Key D - 3 weeks
Key F - 4 weeks
Key G - 7 weeks
Key A - 9 weeks
Only our UK customers have to pay VAT (but other customers may be liable for a customs charge depending on the import policies of your country/economic market/zone).
Our shopping cart automatically calculates whether VAT is applicable and clearly displays it when you go to checkout. Sometimes it requires confirmation of which country you are in, in which case it waits for the delivery address to be entered in the checkout process.
You will not be unfairly charged sales tax of any kind. We are required to charge VAT to our customers within the United Kingdom. Outside the UK, customs charges may apply (which are roughly equivalent to the 20% sales tax UK customers pay).
UK customers pay VAT and packages entering other countries may have a customs charge applied according the local import policy.
Customers in the EU may pay customs duties on orders over €150, but we will not charge you VAT when you make your purchase (our shopping cart calculates it automatically). In other words if you pay customs charges it will be roughly equivalent to VAT you pay on items from your home country or within the EU.
Customers outside Europe may pay a customs charge roughly equivalent to what European customers pay. Packages entering North America including USA and Canada rarely have any customs charge to pay.
You can login to your account to downlaod an invoice for your order.
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Order history > Click on order > Download invoice [ red button top right on page ]
Yes, although we don't receive many, we welcome returns. We will happily refund the cost of the instrument, or replace it if you need to try another.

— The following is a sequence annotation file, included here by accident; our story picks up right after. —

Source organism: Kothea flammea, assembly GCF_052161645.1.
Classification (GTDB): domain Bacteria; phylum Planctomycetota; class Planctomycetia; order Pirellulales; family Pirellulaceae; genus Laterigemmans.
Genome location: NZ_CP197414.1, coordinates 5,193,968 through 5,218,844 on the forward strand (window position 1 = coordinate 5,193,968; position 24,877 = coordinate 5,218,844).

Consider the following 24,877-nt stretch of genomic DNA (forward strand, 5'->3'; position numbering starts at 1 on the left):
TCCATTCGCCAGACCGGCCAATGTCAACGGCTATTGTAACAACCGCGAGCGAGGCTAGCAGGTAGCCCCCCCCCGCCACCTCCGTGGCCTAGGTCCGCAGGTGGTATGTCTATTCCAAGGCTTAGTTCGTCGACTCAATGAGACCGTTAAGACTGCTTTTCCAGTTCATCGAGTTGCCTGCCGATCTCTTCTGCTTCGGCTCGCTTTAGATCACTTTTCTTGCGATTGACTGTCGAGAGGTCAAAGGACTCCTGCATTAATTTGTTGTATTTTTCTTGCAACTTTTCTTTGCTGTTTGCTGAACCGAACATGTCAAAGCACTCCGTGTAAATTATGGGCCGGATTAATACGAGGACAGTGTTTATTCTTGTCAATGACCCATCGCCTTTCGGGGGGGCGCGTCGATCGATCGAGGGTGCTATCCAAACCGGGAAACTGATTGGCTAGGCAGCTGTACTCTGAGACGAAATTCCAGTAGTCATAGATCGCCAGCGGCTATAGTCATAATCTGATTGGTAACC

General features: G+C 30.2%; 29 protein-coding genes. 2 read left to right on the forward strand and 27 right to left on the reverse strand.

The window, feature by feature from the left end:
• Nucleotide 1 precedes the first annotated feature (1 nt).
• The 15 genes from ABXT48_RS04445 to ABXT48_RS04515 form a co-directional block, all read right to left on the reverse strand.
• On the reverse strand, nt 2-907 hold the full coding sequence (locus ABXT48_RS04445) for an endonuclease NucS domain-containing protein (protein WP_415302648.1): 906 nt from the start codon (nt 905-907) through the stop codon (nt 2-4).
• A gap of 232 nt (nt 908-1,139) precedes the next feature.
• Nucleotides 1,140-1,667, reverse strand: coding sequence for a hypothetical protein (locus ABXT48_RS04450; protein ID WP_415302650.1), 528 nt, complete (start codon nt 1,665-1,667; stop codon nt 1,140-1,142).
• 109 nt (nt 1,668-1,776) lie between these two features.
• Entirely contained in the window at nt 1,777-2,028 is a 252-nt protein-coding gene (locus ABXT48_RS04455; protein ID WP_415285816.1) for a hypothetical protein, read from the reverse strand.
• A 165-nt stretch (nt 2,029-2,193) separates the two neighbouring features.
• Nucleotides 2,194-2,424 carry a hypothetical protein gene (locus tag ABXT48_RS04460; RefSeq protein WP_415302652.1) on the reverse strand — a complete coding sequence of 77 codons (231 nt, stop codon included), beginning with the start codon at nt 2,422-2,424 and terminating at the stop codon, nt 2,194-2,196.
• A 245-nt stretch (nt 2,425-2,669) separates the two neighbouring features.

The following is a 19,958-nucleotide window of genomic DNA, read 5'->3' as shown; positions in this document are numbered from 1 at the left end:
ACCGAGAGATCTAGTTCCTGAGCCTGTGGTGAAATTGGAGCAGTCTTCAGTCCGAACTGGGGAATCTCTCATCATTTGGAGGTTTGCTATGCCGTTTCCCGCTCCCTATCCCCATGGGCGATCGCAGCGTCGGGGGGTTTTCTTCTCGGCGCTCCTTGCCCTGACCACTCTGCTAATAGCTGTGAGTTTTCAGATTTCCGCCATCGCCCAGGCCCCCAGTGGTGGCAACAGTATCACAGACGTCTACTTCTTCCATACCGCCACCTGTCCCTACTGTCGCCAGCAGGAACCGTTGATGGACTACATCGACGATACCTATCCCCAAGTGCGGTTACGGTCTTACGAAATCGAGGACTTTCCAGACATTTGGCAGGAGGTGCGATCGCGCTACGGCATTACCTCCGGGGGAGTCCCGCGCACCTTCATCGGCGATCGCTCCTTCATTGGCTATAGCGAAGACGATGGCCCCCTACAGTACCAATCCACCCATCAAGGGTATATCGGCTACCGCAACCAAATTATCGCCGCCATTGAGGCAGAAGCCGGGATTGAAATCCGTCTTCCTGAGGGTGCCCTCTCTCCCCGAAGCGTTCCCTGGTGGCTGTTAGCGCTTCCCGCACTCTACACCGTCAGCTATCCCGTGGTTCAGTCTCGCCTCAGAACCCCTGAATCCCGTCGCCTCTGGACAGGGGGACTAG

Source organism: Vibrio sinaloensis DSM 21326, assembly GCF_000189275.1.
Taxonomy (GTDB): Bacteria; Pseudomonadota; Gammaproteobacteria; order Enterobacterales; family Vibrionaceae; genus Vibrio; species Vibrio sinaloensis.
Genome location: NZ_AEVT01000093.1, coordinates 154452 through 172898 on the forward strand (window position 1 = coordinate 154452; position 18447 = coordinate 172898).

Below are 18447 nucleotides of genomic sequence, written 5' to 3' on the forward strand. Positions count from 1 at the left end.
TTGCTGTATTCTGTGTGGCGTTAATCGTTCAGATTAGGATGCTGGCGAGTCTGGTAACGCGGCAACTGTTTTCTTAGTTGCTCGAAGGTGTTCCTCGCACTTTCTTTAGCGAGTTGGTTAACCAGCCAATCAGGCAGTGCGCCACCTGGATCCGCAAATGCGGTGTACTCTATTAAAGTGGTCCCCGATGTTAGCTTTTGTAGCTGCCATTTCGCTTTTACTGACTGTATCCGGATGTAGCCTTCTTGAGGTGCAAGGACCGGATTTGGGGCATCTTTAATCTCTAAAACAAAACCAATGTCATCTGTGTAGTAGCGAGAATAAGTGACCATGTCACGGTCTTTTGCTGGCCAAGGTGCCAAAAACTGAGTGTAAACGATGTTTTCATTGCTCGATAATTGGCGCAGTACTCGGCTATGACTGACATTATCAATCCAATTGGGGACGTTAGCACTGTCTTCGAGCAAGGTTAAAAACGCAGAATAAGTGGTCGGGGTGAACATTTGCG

D whistles - either high or low whistles - generally are the starting point because they tend to offer the ability to play in more social/common keys of music, which comes into it's own when playtign music with other people.
The usual route is to learn a little on a high D whistle to learn breath control, the basic fingering patterns and some ornamenation. This can then be taken forward to low whistles to get comfortable with covering toneholes while making use of the skills developed on the high D. Some people are however much more motivated to learn low whistles than high whistles, and there's not any particular reason not to start on low whistles. So like many things there is no definitive answer to this question.
In terms of which keys of low whistle to start on, people do often start on Low D because it is the original Low Whistle. This means developing suppleness in the hands early on, which then makes jumping on the smaller whistles between the high and low D easy. That said, again there are no rules here, and it is possible to learn in between keys first.
Generally though, in most genres, if you will be playing music with friends and musicians, it's good to give preference to the High/Low D initally, and then augment the range of keys you can play in at a later date.